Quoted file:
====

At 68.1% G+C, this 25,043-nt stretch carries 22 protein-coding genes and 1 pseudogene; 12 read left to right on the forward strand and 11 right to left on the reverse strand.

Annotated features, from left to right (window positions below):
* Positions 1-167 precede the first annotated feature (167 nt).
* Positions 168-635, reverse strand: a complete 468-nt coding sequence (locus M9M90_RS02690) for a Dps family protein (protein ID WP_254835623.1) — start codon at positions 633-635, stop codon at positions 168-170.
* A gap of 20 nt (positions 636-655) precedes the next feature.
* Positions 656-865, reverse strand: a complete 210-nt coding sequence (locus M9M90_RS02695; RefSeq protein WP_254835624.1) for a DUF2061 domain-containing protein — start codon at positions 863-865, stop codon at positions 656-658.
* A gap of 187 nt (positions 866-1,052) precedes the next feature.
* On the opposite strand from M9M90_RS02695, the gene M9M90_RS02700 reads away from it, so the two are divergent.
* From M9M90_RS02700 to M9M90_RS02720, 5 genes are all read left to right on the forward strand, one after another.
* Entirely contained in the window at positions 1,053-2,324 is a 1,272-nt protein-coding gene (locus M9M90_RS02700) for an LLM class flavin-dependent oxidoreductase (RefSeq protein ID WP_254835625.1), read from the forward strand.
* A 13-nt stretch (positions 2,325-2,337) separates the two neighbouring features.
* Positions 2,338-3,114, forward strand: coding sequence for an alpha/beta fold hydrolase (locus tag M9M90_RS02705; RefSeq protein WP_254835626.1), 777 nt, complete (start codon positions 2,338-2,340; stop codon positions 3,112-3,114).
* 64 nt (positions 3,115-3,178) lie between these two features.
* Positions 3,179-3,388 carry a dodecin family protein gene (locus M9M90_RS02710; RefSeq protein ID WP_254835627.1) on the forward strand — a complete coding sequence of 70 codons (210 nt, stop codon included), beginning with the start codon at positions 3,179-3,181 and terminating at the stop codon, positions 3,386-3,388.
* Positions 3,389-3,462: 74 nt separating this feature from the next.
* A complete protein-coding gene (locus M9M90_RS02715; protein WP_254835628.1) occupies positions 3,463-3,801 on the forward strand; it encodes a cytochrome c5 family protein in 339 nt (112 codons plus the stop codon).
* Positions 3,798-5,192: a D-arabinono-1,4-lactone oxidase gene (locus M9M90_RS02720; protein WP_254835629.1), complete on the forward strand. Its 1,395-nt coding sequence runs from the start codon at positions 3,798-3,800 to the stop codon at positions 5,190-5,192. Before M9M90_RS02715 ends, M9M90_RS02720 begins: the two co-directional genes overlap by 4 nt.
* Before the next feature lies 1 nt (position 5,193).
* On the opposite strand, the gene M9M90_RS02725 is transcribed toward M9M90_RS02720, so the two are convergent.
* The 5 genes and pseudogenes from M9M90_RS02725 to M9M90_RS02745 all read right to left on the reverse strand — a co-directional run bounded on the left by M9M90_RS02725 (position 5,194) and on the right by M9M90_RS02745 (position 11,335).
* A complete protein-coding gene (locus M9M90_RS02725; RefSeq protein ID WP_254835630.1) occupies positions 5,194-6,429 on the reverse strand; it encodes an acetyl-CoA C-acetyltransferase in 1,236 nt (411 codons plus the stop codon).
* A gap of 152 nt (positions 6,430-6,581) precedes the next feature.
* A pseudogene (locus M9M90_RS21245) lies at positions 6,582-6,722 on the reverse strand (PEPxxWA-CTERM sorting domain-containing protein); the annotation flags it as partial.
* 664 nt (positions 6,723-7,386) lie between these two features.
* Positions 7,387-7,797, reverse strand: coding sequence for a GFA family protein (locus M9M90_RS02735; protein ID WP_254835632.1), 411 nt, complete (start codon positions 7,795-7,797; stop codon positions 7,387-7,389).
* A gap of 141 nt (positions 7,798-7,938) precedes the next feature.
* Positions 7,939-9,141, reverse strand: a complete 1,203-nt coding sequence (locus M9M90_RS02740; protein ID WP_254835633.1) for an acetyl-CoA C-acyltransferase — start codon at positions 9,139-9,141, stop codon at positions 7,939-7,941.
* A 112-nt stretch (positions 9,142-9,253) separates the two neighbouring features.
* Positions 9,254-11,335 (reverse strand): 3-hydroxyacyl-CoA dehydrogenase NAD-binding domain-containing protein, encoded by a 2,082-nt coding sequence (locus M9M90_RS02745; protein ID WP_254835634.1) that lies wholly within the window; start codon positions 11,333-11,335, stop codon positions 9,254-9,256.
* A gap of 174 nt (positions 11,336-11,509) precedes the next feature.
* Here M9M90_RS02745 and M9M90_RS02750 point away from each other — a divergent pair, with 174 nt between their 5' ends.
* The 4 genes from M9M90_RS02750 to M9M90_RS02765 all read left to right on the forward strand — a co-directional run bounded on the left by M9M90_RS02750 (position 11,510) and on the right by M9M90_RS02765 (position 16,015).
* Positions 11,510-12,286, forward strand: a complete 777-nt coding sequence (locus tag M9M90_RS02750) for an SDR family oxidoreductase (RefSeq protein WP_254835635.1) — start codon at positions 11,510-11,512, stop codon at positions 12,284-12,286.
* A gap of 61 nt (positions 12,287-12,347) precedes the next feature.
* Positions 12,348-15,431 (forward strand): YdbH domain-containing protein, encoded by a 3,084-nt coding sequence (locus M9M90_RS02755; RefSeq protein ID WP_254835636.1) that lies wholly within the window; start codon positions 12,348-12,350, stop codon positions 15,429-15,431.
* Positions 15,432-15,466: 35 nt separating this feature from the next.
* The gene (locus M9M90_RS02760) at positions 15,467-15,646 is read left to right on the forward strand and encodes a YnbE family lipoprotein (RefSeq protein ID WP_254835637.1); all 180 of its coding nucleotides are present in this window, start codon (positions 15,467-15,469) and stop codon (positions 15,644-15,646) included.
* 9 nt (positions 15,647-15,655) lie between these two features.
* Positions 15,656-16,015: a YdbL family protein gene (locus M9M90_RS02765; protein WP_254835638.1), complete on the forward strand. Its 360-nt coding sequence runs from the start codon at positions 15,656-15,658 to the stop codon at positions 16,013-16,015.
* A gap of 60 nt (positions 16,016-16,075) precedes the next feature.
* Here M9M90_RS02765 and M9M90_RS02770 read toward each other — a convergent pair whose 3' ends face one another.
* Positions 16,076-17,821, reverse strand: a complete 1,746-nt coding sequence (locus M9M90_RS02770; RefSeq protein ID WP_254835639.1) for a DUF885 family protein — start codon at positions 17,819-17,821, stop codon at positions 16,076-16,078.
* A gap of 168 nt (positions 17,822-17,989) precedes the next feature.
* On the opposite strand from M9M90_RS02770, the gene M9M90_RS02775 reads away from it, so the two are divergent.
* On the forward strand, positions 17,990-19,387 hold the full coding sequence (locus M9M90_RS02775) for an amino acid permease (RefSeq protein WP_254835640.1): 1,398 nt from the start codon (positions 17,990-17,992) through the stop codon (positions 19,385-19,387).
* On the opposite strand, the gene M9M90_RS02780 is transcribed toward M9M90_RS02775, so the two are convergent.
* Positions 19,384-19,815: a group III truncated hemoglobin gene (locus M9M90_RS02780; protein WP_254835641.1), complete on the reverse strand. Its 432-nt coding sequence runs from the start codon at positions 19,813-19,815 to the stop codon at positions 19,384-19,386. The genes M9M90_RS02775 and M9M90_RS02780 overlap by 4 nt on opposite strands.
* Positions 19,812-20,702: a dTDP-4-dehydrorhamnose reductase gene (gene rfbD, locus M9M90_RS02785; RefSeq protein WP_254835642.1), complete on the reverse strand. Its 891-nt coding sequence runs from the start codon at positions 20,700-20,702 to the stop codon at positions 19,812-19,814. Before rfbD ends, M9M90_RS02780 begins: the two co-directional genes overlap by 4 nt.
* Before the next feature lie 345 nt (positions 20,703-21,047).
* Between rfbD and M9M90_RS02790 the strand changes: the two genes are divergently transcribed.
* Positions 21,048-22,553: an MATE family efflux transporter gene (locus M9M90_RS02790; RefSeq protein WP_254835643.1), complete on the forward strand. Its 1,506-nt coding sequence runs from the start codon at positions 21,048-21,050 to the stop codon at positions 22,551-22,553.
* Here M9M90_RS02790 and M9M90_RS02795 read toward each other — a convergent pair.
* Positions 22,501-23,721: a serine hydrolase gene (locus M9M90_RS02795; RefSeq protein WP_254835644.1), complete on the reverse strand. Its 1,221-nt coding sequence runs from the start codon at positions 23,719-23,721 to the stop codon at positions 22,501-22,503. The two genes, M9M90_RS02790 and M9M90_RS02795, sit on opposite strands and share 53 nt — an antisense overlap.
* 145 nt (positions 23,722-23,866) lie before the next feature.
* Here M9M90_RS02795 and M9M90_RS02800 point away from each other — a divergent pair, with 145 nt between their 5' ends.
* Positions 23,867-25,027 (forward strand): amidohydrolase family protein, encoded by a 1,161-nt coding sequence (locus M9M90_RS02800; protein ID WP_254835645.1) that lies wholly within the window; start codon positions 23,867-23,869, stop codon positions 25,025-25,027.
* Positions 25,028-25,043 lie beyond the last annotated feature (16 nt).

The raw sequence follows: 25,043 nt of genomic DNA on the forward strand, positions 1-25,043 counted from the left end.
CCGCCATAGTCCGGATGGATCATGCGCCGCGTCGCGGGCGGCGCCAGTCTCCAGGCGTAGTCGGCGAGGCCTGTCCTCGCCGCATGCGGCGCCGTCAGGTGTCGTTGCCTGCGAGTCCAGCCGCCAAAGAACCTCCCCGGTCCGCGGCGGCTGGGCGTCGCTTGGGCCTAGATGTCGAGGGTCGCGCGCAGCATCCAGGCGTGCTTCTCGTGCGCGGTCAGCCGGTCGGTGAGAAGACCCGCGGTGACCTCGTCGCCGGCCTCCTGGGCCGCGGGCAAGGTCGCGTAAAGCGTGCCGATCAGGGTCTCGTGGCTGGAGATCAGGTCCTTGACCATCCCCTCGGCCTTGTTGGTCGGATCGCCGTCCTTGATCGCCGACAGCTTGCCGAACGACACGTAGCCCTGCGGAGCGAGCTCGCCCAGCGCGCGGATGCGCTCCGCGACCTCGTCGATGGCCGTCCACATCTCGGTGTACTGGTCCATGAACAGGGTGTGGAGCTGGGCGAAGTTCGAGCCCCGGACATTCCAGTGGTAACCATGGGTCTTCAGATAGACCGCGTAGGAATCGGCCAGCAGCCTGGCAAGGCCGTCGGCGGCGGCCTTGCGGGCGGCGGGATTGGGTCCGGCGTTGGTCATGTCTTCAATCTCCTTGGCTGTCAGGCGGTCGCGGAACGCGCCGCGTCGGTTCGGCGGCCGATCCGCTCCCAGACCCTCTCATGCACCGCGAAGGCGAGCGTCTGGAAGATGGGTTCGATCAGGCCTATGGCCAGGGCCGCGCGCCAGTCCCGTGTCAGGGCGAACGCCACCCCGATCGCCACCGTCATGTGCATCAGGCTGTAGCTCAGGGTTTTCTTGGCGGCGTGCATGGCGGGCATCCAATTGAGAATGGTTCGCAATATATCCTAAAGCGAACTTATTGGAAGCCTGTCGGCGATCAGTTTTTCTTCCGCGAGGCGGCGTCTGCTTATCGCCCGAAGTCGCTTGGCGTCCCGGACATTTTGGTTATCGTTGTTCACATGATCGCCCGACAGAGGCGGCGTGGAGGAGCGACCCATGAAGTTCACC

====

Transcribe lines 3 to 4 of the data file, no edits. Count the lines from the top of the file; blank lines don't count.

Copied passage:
* Positions 1-167 precede the first annotated feature (167 nt).
* Positions 168-635, reverse strand: a complete 468-nt coding sequence (locus M9M90_RS02690) for a Dps family protein (protein ID WP_254835623.1) — start codon at positions 633-635, stop codon at positions 168-170.